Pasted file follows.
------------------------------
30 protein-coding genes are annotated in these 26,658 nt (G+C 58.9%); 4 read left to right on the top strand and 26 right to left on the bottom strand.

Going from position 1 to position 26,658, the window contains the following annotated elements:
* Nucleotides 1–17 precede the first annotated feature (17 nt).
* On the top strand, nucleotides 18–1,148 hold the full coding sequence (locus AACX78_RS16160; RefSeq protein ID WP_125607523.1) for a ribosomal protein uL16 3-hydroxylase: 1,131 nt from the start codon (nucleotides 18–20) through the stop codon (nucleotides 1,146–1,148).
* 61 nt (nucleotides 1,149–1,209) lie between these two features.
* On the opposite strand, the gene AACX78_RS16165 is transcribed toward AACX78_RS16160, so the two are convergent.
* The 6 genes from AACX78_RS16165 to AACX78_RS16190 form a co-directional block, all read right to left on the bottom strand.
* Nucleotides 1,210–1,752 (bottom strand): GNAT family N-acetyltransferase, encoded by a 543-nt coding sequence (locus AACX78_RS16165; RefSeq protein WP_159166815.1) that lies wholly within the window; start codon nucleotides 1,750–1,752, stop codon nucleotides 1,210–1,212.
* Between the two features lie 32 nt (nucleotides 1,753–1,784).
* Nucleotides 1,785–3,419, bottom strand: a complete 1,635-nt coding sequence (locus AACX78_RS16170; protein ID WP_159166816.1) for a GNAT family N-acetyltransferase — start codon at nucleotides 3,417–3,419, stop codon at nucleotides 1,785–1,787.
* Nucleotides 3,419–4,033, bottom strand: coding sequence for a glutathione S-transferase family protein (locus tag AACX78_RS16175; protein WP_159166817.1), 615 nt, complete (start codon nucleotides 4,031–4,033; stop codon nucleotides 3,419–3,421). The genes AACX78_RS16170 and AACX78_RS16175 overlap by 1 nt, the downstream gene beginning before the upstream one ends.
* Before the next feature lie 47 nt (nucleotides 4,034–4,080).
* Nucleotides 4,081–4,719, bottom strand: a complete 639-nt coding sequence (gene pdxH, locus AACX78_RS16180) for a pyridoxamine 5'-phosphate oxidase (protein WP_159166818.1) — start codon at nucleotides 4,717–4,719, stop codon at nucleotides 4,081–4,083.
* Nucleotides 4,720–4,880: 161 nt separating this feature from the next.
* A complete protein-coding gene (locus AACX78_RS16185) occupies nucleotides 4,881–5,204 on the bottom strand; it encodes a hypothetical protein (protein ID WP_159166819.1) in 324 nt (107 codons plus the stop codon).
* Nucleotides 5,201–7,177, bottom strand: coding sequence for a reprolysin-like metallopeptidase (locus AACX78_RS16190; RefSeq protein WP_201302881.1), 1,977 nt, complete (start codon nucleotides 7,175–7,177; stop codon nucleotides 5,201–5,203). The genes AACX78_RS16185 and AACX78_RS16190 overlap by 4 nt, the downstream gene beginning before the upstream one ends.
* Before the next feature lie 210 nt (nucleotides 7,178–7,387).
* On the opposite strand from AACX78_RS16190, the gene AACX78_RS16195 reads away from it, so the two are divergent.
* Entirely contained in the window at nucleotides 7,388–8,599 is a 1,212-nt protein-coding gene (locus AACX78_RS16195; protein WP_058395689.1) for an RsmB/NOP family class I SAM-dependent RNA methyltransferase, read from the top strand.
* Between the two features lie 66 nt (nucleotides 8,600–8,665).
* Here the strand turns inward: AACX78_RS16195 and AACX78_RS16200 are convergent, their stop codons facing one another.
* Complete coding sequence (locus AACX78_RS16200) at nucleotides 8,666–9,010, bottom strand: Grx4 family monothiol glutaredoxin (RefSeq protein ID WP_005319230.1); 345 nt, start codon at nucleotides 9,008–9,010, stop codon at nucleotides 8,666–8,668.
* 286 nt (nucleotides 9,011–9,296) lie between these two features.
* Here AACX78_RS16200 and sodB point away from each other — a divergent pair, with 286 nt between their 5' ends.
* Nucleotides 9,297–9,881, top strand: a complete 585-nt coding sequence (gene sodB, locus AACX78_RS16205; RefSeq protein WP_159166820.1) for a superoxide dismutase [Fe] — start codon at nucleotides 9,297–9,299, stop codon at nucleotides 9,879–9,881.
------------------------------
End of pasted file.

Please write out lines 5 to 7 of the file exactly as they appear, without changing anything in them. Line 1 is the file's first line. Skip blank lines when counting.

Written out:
* 61 nt (nucleotides 1,149–1,209) lie between these two features.
* On the opposite strand, the gene AACX78_RS16165 is transcribed toward AACX78_RS16160, so the two are convergent.
* The 6 genes from AACX78_RS16165 to AACX78_RS16190 form a co-directional block, all read right to left on the bottom strand.